‘Merely Players’ eyes the director’s chair

They have named their group “Merely Players,” and are basing their initiative after a now decade-long absence. Juniors Matthew Greene and Kevin Qian, along with sophomores Lucas Hardy and Irene Zielinski are heading an effort to bring back student-directed and student-led plays at Westminster. While they are merely players, they hope to revive this practice as part of the school’s already flourishing theater department. The school used to put on student-led plays, but stopped in 2001 due to time conflicts. Green, Qian, and Hardy are hoping to bring back student-led productions within a viable schedule that is compatible with the current schedule of productions.

The students who participated in the previous student-directed plays were in it for the fun, but Merely Players hopes to incorporate more than just fun into student-led plays. Students alone would oversee every aspect of the production even though there would be a required faculty sponsor. The group would offer more roles than just acting to students, including those interested in tech crew and in directing.

“One of our main goals is to get people involved who may not be interested in theater otherwise, for instance people who would want to design costumes or paint sets,” said Greene. “In the future students could take part in the pit orchestra and others could conduct and teach music.”

As a member of tech crew, Zielinski believes that Merely Players would help form a bridge between the technological side and the acting side of theater.

“A lot of actors could experience the techie side of plays because a lot of them don’t understand what goes on,” said Zielinski, “and the close knit experience would build more actor-techie camaraderie.”

Those involved would become more invested in many different aspects of the production because of the small scale and responsibility of running the shows.

“The general idea is to not just to create a play,” said Qian, “but to learn everything that comes with it such as proper use of tech, how to direct, and advertising.”

Participants would be held accountable for running the shows, thus allowing them to better understand and appreciate the work that goes into a production.

“Right now the production of a play is something that is undervalued at Westminster,” said Hardy. “Students would benefit from these productions by learning from the responsibility of putting on the entire play rather than a small part.”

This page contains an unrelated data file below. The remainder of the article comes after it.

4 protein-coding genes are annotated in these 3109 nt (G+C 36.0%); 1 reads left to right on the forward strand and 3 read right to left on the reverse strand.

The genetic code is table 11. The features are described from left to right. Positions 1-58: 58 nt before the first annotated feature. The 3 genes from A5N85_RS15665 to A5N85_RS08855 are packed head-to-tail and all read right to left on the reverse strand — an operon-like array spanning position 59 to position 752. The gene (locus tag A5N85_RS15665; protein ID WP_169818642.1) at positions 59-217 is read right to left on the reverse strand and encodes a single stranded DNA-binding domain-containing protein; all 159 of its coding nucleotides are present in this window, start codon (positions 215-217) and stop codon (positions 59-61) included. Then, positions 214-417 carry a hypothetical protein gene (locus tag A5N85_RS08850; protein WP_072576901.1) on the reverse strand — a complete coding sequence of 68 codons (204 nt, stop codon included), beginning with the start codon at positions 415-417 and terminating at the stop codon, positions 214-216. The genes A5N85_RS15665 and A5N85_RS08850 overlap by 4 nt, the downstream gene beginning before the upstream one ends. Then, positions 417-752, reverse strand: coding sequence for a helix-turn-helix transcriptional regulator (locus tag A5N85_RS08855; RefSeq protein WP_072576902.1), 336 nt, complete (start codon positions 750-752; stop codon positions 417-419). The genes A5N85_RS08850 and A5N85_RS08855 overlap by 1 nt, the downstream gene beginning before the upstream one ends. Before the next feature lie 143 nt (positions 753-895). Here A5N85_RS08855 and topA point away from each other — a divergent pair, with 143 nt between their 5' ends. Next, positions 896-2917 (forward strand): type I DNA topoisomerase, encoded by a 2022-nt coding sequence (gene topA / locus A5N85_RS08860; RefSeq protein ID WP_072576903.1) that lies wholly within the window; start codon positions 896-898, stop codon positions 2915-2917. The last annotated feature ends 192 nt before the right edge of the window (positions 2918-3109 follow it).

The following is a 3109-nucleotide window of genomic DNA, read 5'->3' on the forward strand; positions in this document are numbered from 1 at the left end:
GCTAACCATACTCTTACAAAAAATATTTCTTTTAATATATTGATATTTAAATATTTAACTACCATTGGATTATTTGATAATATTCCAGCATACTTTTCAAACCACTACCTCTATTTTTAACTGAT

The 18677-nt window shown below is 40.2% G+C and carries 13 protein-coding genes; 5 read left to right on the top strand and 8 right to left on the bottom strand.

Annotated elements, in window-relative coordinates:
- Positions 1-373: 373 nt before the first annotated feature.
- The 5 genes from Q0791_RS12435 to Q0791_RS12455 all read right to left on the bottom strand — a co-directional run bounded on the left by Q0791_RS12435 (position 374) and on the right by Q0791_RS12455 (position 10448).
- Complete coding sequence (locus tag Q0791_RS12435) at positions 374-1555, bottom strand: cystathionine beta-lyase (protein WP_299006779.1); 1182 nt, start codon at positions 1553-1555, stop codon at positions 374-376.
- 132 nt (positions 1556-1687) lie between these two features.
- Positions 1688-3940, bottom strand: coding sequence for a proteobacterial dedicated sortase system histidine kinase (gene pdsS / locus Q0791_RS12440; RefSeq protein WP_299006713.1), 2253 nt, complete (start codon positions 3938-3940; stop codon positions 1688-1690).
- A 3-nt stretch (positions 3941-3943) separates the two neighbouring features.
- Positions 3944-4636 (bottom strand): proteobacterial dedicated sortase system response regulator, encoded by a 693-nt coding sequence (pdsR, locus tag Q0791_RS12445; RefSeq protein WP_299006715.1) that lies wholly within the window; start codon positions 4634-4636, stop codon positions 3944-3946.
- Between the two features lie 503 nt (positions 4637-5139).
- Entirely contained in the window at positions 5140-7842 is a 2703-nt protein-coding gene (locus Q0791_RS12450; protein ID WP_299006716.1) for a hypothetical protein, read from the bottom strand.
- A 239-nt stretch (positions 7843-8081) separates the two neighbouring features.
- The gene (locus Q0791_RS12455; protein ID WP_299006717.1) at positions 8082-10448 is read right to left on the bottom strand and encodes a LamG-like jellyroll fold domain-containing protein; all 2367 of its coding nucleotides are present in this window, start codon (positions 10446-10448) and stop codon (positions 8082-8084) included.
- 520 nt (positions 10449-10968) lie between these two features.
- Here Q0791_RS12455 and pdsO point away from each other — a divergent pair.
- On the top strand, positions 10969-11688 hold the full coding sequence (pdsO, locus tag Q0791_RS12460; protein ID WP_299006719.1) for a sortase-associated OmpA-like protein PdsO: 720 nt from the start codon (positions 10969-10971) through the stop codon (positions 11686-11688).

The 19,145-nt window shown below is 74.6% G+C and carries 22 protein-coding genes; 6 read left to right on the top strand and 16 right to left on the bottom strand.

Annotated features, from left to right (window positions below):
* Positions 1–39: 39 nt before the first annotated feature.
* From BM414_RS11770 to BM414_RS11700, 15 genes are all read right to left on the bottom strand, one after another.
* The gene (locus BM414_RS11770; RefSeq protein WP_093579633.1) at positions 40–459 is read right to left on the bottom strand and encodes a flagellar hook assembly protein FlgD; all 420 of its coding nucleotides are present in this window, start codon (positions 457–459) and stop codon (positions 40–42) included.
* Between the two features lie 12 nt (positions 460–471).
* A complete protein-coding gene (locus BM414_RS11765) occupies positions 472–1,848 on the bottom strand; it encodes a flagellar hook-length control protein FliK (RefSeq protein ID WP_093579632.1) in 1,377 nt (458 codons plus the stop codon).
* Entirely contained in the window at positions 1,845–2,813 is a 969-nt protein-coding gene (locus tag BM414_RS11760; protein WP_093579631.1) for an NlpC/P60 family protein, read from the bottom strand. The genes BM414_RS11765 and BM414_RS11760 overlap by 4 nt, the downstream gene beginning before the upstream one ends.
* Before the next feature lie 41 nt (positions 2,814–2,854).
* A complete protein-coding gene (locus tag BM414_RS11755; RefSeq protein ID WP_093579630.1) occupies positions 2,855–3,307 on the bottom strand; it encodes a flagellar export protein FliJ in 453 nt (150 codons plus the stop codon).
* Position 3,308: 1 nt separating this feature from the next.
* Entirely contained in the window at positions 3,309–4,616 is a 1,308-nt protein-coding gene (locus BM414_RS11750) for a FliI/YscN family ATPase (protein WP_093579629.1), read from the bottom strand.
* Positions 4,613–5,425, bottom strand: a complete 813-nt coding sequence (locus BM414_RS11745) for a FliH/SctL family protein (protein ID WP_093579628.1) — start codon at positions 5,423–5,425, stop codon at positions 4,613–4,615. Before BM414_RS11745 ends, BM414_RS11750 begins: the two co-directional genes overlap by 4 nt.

The student-led productions would be small and flexible, functioning more like the one-act plays currently do at Westminster. Merely Players would also be able to choose their own plays based on the needs and abilities of the group. They are currently looking to put on The Complete Works of William Shakespeare Abridged which is an audience-involved parody of an assortment of Shakespeare plays.

“Some of the plays we were thinking about doing weren’t as serious as the ones Westminster currently does,” said Hardy. “They aren’t really on the same side of theater.”

The project also will focus on creating opportunities for students who are not typically featured in plays.

“With […] All My Sons, the majority of the cast was comprised of people who had not been featured in previous plays, and it was a beautiful show,” said Zielinski. “Everybody was really involved and excited about it. It’s always great to see people you don’t see that often on stage get an opportunity and really blossom.”

Similar to the one act plays, the student led plays would focus on showcasing actors who are often not the leads in main productions.

“When you prepare for an audition over a long period of time and end up getting an ensemble role it can feel disheartening to not be recognized for the effort you put into it,” said Greene. “And we want to include these people.”

The group feels that a small group of dedicated students can make the productions into something very special. Additionally, the small size of the student-run productions would allow students to be more comfortable and confident auditioning.

“We want more people to be involved in theater,” said Qian, “and we want this to be more inviting toward anyone who may want to try theater, but is intimidated to do so.”

The group feels confident about its initiative and has taken many steps forward since coming up with the idea over the summer. In preparation for its first production, Merely Players has spoken to fine arts director Linda Cherniavsky, Cindy Fox, Eric Brannen, Teresa DeBerry. Hardy and Qian created a Facebook group as a place for ideas. They also researched and searched for possible pieces for the group to perform, including Actor’s Nightmare, 25th Annual Putnam Spelling Bee, and Dog Sees God. They’ve also spoken about props and tech usage.

“Our biggest roadblock at this point is getting space,” said Qian, “as well as a faculty member to sponsor us.”

The group’s main issues are resources and support as well as the need to create a legacy to keep the plays going over the years.

“What’s hard when looking at the plays is keeping in mind that we have a budget of zero dollars,” said Qian, “and everything will be run with what we are given.”

The group hopes to begin casting for its first production in mid- to late- March.

“We want people to have more experience with theater,” said Qian. “We ultimately want to spread our love for theater.”